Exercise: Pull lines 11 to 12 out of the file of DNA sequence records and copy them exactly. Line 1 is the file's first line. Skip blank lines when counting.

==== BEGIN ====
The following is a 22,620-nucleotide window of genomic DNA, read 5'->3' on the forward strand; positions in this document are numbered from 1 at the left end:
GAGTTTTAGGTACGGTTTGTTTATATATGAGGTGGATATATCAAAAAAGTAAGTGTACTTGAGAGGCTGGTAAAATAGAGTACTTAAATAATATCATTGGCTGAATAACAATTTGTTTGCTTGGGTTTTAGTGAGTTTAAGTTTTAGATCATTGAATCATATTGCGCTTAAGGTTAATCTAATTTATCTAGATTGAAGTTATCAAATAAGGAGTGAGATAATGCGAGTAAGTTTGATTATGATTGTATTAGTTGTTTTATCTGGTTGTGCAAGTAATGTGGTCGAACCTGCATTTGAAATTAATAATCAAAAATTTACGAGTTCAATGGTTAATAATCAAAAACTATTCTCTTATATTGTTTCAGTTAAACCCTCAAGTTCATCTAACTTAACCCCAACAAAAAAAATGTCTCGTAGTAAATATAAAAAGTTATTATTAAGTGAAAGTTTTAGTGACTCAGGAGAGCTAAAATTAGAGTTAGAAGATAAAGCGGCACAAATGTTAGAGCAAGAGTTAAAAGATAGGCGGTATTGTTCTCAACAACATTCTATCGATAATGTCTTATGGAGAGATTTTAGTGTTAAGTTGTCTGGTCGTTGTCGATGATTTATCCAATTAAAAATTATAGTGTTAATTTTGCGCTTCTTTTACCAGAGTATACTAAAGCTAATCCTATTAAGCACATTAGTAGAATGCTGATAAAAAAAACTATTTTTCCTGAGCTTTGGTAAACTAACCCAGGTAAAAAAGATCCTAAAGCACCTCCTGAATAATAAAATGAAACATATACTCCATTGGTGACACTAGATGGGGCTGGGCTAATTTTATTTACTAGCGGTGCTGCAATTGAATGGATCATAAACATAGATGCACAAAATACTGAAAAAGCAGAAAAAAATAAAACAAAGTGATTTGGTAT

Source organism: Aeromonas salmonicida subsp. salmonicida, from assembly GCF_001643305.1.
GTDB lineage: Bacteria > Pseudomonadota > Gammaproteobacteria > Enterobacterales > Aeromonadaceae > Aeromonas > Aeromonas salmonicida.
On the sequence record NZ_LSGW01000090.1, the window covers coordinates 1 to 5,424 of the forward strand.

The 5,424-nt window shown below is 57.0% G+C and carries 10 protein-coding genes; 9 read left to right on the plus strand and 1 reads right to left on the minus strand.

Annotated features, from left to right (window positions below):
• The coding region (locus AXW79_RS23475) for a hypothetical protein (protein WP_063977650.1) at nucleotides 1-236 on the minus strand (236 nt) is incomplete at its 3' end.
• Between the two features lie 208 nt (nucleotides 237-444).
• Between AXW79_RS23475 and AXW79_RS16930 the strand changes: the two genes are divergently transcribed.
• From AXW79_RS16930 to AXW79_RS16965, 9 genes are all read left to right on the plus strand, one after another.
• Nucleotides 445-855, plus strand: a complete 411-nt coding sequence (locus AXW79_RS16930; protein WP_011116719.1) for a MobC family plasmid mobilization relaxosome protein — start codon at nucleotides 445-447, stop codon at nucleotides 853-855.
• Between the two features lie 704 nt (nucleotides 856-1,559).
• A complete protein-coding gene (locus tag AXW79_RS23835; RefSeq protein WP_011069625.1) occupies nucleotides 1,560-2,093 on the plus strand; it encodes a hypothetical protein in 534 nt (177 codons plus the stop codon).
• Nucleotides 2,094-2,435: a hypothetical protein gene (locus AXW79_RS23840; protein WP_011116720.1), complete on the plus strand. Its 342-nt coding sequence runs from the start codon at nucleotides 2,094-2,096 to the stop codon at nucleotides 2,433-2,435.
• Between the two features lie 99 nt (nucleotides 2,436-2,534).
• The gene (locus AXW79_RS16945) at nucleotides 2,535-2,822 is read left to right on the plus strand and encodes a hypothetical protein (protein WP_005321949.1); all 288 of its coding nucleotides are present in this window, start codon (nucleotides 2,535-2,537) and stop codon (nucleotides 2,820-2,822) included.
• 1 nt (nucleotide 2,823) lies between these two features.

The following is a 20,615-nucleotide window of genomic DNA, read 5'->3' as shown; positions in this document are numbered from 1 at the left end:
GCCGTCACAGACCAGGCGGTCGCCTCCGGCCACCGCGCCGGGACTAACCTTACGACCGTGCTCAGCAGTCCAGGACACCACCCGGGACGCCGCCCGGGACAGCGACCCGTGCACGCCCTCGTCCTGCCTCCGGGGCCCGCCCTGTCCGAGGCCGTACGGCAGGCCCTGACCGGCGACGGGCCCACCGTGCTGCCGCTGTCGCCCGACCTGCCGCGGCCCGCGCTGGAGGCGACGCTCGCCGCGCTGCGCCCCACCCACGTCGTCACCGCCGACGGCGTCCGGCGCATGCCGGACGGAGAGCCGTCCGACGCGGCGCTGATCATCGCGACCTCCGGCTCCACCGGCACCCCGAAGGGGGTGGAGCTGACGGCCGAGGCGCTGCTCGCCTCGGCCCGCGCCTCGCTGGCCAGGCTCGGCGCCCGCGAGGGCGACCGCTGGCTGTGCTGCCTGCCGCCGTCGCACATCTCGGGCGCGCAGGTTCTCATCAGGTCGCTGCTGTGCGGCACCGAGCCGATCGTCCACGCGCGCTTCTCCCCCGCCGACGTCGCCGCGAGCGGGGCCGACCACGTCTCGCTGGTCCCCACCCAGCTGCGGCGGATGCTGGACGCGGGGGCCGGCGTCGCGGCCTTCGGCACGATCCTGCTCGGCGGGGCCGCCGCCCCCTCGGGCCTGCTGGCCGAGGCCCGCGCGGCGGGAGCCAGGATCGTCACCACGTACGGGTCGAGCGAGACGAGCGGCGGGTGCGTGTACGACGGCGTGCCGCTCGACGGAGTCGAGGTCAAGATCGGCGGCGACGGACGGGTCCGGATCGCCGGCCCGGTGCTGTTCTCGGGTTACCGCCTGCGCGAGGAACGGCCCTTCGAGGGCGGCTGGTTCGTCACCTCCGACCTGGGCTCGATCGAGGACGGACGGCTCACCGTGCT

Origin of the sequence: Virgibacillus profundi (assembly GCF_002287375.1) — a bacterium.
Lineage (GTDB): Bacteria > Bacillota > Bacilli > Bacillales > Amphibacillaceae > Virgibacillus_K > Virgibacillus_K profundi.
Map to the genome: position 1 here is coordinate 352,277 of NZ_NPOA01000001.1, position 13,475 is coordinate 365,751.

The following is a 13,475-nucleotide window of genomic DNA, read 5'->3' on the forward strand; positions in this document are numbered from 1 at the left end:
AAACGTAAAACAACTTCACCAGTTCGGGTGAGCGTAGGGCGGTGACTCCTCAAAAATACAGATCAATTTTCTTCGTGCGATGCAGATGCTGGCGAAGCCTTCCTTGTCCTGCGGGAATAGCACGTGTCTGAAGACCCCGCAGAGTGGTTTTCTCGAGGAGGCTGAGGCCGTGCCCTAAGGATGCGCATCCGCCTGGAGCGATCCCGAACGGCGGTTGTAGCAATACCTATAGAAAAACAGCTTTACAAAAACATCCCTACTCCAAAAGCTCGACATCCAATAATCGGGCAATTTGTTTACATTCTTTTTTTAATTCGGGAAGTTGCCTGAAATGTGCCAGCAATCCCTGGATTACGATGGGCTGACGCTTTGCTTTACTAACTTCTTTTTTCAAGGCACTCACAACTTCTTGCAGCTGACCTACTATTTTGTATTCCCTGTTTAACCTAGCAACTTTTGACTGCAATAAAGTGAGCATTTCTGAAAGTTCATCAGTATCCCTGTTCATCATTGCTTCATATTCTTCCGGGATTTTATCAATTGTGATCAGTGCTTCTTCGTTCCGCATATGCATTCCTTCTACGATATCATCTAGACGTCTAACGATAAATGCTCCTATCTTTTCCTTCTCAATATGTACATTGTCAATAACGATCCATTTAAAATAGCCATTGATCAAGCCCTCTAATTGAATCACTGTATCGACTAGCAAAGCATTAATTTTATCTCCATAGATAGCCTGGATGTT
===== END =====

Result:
• From AXW79_RS16930 to AXW79_RS16965, 9 genes are all read left to right on the plus strand, one after another.
• Nucleotides 445-855, plus strand: a complete 411-nt coding sequence (locus AXW79_RS16930; protein WP_011116719.1) for a MobC family plasmid mobilization relaxosome protein — start codon at nucleotides 445-447, stop codon at nucleotides 853-855.